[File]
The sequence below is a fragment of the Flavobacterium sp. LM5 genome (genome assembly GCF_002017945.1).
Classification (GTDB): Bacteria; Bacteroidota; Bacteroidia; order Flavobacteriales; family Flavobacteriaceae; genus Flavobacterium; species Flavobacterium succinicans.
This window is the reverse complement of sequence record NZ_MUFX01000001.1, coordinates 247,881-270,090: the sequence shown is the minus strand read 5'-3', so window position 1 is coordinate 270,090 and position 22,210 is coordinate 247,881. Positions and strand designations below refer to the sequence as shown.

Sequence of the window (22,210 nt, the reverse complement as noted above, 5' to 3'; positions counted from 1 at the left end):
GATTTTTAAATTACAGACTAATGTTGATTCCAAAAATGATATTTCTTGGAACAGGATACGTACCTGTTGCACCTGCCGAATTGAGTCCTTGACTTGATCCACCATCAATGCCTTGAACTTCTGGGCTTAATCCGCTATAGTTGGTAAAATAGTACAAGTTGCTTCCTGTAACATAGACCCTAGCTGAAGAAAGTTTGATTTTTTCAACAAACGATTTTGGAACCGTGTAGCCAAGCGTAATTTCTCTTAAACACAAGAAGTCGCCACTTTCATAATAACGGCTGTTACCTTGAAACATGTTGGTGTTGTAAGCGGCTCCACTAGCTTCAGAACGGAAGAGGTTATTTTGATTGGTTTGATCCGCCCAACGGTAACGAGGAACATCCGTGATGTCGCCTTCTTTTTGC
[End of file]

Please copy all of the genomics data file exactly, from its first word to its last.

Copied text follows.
The sequence below is a fragment of the Flavobacterium sp. LM5 genome (genome assembly GCF_002017945.1).
Classification (GTDB): Bacteria; Bacteroidota; Bacteroidia; order Flavobacteriales; family Flavobacteriaceae; genus Flavobacterium; species Flavobacterium succinicans.
This window is the reverse complement of sequence record NZ_MUFX01000001.1, coordinates 247,881-270,090: the sequence shown is the minus strand read 5'-3', so window position 1 is coordinate 270,090 and position 22,210 is coordinate 247,881. Positions and strand designations below refer to the sequence as shown.

Sequence of the window (22,210 nt, the reverse complement as noted above, 5' to 3'; positions counted from 1 at the left end):
GATTTTTAAATTACAGACTAATGTTGATTCCAAAAATGATATTTCTTGGAACAGGATACGTACCTGTTGCACCTGCCGAATTGAGTCCTTGACTTGATCCACCATCAATGCCTTGAACTTCTGGGCTTAATCCGCTATAGTTGGTAAAATAGTACAAGTTGCTTCCTGTAACATAGACCCTAGCTGAAGAAAGTTTGATTTTTTCAACAAACGATTTTGGAACCGTGTAGCCAAGCGTAATTTCTCTTAAACACAAGAAGTCGCCACTTTCATAATAACGGCTGTTACCTTGAAACATGTTGGTGTTGTAAGCGGCTCCACTAGCTTCAGAACGGAAGAGGTTATTTTGATTGGTTTGATCCGCCCAACGGTAACGAGGAACATCCGTGATGTCGCCTTCTTTTTGC